Consequently, by 1938–39, the idea of Partition of India had strongly gained ground. On 9 March 1940, the concept was vividly expressed by the Quaid, M. A. Jinnah in an article in a London weekly ‘Time & Tide’, where he wrote: ‘Democratic systems based on the concept of homogeneous nations such as England are definitely not applicable to heterogeneous countries such as India, and this simple fact is the root cause of all of India’s constitutional ills… If, therefore, it is accepted that there is in India a major and a minor nation, it follows that a parliamentary system based on the majority principle must inevitably mean the rule of the major nation… He added that (During the Congress Rule.)…’An India-wide attack on the Muslims was launched… every attempt was made to defeat the Muslim-led-coalition Ministries.. the Congress song Vande Mataram, was recognized as the national anthem and the real national language, Urdu, was supplanted by Hindi…everywhere oppression was rampant and complaints poured in such force…that the Muslims, de-spairing of the Viceroy and Governors, ever taking action to protect them, have already been forced to ask for a Royal Commission to investigate their grievances—Is it the desire (of Britain) that India should be-come a totalitarian Hindu State…? …I feel certain that Muslim India will never submit to such a position and will be forced to resist it with every means in their power– a constitution must be evolved that recog-nizes that there are in India two nations who both must share the governance of their motherland’.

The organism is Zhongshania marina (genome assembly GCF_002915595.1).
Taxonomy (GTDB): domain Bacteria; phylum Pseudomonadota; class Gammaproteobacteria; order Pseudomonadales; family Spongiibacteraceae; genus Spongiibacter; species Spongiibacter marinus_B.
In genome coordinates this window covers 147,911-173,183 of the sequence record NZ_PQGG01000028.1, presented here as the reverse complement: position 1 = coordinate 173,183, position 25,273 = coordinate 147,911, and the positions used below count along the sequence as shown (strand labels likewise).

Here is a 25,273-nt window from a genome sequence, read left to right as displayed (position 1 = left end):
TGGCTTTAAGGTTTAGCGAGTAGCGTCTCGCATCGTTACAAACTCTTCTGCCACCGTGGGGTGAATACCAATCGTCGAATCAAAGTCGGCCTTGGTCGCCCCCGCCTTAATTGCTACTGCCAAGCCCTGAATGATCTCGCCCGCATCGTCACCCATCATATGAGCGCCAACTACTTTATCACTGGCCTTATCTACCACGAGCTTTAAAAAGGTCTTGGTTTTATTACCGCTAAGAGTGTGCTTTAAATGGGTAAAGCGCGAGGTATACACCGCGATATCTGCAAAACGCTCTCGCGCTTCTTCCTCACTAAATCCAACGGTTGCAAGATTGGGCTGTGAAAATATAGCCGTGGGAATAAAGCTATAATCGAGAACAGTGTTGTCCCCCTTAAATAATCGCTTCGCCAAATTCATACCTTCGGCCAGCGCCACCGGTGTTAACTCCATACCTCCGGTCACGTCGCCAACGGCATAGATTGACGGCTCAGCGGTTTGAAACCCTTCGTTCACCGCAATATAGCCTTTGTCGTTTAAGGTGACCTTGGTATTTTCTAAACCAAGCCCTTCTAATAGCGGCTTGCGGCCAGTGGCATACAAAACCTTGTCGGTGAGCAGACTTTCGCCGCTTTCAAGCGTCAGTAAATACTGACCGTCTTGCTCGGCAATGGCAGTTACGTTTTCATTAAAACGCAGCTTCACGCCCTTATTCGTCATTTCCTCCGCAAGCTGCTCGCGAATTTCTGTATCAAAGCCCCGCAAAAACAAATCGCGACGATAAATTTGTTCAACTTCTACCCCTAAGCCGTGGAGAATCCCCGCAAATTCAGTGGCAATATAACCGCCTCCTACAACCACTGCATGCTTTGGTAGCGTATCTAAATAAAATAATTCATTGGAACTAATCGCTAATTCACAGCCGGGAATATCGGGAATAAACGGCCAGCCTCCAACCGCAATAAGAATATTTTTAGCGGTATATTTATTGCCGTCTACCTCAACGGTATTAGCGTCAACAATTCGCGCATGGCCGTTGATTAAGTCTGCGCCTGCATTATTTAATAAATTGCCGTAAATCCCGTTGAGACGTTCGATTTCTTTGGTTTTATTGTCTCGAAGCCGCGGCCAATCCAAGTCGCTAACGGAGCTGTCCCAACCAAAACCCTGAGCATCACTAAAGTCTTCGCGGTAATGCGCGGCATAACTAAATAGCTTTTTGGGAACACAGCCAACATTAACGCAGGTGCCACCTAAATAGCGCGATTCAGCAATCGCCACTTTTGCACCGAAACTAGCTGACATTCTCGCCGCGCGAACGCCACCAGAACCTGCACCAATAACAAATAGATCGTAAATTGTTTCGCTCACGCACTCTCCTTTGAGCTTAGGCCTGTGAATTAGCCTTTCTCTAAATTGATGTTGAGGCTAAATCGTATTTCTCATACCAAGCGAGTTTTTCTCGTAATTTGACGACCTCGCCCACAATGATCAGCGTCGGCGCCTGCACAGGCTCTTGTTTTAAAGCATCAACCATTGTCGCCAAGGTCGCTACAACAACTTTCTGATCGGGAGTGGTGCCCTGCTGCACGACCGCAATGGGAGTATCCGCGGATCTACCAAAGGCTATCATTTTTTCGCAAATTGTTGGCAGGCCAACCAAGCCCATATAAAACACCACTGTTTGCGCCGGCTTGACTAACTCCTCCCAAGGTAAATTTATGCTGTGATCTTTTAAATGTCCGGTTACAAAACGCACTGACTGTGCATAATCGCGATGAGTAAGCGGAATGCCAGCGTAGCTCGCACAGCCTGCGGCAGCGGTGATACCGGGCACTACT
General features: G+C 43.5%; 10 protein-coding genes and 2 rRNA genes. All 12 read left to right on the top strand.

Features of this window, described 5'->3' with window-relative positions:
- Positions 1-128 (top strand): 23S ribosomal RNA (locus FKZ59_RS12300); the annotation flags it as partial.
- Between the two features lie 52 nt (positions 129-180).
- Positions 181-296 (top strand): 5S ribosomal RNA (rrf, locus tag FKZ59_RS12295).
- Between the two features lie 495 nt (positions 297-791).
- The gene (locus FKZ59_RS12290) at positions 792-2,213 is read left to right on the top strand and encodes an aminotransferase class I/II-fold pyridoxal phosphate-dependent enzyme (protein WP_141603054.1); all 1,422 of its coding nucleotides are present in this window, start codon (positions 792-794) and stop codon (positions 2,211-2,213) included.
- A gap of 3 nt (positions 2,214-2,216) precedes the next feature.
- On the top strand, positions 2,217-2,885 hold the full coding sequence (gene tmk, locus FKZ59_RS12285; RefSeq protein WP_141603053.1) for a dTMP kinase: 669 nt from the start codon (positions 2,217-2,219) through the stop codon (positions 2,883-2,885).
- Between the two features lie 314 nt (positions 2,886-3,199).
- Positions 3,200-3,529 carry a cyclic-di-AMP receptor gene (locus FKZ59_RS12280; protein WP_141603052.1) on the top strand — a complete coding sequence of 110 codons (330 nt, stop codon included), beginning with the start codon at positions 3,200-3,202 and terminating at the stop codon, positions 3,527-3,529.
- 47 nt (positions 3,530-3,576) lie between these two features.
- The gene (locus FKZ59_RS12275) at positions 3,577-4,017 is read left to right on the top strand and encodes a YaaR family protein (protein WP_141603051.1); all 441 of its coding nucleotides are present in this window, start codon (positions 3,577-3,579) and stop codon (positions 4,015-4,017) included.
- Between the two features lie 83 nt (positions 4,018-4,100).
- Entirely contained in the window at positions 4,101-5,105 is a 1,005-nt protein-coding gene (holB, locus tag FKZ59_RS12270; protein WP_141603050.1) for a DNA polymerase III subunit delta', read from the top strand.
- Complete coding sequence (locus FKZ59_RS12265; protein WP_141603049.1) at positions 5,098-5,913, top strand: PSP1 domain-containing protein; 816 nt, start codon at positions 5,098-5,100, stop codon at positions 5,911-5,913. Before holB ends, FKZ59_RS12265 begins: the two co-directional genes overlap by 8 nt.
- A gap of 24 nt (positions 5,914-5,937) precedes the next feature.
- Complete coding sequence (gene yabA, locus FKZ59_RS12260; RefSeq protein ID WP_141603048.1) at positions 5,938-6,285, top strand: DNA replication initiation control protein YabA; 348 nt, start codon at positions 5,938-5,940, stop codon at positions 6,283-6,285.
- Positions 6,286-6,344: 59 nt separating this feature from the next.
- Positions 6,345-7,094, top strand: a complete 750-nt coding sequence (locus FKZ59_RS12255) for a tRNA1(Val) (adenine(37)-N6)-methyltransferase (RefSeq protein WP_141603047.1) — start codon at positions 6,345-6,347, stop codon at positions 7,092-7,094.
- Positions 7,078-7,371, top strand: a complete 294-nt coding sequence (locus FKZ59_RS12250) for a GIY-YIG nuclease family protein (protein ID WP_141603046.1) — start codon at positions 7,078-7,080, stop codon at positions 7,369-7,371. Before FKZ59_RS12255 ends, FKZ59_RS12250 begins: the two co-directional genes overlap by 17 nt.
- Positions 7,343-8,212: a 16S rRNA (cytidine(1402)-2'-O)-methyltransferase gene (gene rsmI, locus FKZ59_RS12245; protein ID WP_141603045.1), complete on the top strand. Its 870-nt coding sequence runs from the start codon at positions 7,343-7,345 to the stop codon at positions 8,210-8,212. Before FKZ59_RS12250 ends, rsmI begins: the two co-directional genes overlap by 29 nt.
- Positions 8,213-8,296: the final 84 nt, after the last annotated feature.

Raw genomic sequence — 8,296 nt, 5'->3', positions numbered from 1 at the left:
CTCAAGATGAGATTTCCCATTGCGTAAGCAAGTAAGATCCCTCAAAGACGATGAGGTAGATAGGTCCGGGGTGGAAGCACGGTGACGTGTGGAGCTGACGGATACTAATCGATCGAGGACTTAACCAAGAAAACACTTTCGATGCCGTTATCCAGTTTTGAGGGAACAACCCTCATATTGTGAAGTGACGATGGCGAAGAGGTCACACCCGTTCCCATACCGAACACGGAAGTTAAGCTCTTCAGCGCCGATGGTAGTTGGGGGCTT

The Resolution was moved by A. K. Fazlul Huq, the CM of undivided Bengal, and was seconded by Chaudhry Khaliquzzaman from the United Provinces (now Uttar Pradesh), Zafar Ali Khan from Punjab, Sardar Aurangzeb Khan from NWFP (KP), Pir Ziauddin Andrabi from Kashmir, and Sir Abdullah Haroon from Sindh. Qazi Muhammad Essa from Balochistan and other leaders also announced their support.